Packets of the powdered dietary supplement called PureSport sit in cardboard boxes poolside when Michael Phelps trains, and a plastic PureSport water bottle is propped next to his lane. Even Phelps’s training mates empty the stuff into their water bottles before workouts.
Phelps readily touts the company’s dietary supplement products and says he does not fear a positive drug test.
PureSport advertises itself as an optimal mix of protein, electrolytes and carbohydrates. But dozens of athletes — most recently world-record holder Jessica Hardy — have been felled over the years by dietary supplements tainted with banned substances not indicated on their labels. Hardy tested positive for clenbuterol just weeks before the Beijing Summer Games and was kicked off the Olympic team; nearly a year had passed before a U.S. arbitration panel declared the result due to a contaminated supplement.
The World Anti-Doping Agency calls the use of dietary supplements by athletes “a concern” and advises “extreme caution” regarding their use. The dietary supplement industry, largely unregulated in the United States, has been the subject of congressional hearings and has proven rife with products containing illegal or unidentified substances. An investigation by The Washington Post found designer steroids in a number of readily available supplements in 2005.
All of which raises the question: Why would Phelps risk taking anything at all?
Phelps and his coach, Bob Bowman, who are paid to endorse PureSport, say they believe in the product, trust the people behind it and, on top of that, take extraordinary precautions. Phelps uses the supplement, which was introduced to the market in 2008, because he and Bowman believe he needs additional nutritional intake when in the midst of heavy training.
Other star athletes — swimmers Aaron Peirsol, Brendan Hansen, Katie Hoff and gymnast Nastia Liukin, among others — also endorse the product, and many more, including Lance Armstrong and Dara Torres, endorse other dietary supplements.
“Everything sent to me is checked and double-checked to make sure it is clean,” Phelps said. “Supplements, you always take at your own risk. That’s how it’s always been.”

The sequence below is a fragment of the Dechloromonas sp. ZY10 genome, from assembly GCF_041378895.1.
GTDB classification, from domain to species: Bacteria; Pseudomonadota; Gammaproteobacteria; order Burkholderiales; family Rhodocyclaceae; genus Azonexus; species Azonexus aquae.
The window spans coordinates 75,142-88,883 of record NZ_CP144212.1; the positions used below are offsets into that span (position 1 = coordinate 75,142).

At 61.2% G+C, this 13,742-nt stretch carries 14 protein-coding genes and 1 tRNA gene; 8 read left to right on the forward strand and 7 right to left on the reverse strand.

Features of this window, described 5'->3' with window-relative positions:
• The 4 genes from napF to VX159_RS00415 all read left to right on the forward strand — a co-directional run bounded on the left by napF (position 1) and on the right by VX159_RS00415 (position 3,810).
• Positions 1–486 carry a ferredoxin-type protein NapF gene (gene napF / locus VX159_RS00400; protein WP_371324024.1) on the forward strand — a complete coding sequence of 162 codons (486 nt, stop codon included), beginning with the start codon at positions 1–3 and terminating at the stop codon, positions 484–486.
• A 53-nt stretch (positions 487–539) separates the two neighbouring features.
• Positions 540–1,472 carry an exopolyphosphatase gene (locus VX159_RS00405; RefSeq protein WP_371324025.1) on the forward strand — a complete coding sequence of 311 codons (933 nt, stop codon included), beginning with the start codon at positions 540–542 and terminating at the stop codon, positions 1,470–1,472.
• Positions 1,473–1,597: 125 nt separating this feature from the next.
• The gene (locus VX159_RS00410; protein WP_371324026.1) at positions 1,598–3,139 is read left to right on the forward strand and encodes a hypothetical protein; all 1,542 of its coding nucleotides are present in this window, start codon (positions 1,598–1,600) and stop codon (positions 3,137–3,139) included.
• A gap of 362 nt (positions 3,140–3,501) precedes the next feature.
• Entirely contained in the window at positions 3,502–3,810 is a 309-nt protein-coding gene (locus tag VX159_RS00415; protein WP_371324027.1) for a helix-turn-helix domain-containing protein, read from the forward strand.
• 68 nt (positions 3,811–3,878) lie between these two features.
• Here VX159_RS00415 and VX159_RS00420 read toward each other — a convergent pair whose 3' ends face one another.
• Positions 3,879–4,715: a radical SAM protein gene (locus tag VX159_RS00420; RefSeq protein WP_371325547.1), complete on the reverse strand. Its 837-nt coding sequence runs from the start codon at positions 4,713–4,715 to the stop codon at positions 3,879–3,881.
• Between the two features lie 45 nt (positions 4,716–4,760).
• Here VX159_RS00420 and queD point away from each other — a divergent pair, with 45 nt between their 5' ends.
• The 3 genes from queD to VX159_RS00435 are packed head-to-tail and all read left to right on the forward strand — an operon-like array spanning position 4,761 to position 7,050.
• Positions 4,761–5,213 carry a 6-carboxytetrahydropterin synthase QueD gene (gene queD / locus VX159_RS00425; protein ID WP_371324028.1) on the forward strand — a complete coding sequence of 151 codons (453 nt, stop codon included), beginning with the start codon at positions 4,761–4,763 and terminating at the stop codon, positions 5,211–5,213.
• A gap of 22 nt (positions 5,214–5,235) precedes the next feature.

Ultimately, Phelps and Bowman say, they refuse to live in fear of a worst-case scenario.
“I can’t spend every minute of every day being afraid,” Bowman said. “You go with it. We know we’ve done our homework. It’s a leap of faith to some degree.”
The problems within the multi-billion dollar U.S. supplement industry have been well-documented, but not easily solved. In the famous “StarCaps” case in the NFL, six players tested positive after consuming weight-loss drugs contaminated with a prohibited diuretic and were suspended for four games. Swimmer Kicker Vencill missed a chance to compete in the 2004 Summer Games when he took a supplement laced with a steroid. Vencill, who was banned for two years, was awarded more than $500,000 by a jury after suing the company.
“Is it worth the risk to get a questionable bump in performance?” said Gary Wadler, chairman of WADA’s Prohibited List and Methods Sub-Committee. “If I were an athlete, I wouldn’t take that stuff.”
Pitching itself as an antidote to the ills in the supplement industry, PureSport says its products are made at National Science Foundation certified labs to ensure no contamination. They are also randomly tested by a facility in Cambridge, England, for banned substances. Elite athletes, said PureSport President Michael Humphrey, are guaranteed the additional testing by the Cambridge lab.
“There’s nothing else we could do,” Humphrey said. “There’s no other safety guard we could take.”
John Ivy, the Chairman of Health and Kinesiology at the University of Texas at Austin, created the PureSport formulas, which are used by 20 to 30 Division I collegiate programs, according to Humphrey.
“John’s a very serious scientist,” said Wadler, the WADA official. “That gives it a second look … He knows about carbohydrates, he knows about fluid balance, he knows about those kinds of things — which is different than [what’s in] some of those weird supplements out there that you can’t even pronounce.”
Hardy, it’s worth noting, was not taking a weird supplement. She decided to take a product, also a powder mixed with water, made by AdvoCare after consulting with two sport officials, one of whom told her the company was considered reputable. AdvoCare also claimed to have its products tested by an outside lab and Hardy met personally with company officials who guaranteed the product’s purity, according to the arbitration ruling that cut her two-year ban in half.
Phelps “endorses supplements still, today,” Hardy told The Post this summer. “If that had happened to him …. It very much could have happened to him.”
Hansen said PureSport understands the stakes of working with an athlete like Phelps.
“If [Phelps] fails a drug test because of something like that, it’s all over for a lot of people,” Hansen said. “For someone like him to trust our product, that speaks for itself.”
Bowman and Phelps said he had previously taken a protein product designed by Ivy called Endurox — only he hated the taste of that one. When asked a couple years ago to try out Ivy’s newest product by the brother of Austin-based swim coach Eddie Reese, Phelps found the taste more to his liking.
Leading up to the Olympic Games, every sample sent to Phelps was given additional testing, Bowman said.
“You couldn’t have taken more precautions than Michael took,” Bowman said. “I use it because you can’t make peanut-butter-and-jelly and give it to him within 20 minutes of practice every day, and eating grapes by the side of the pool won’t cut it, either.
“If you’re trying to swim the program he did in Beijing, you’re not doing that on normal nutrition.”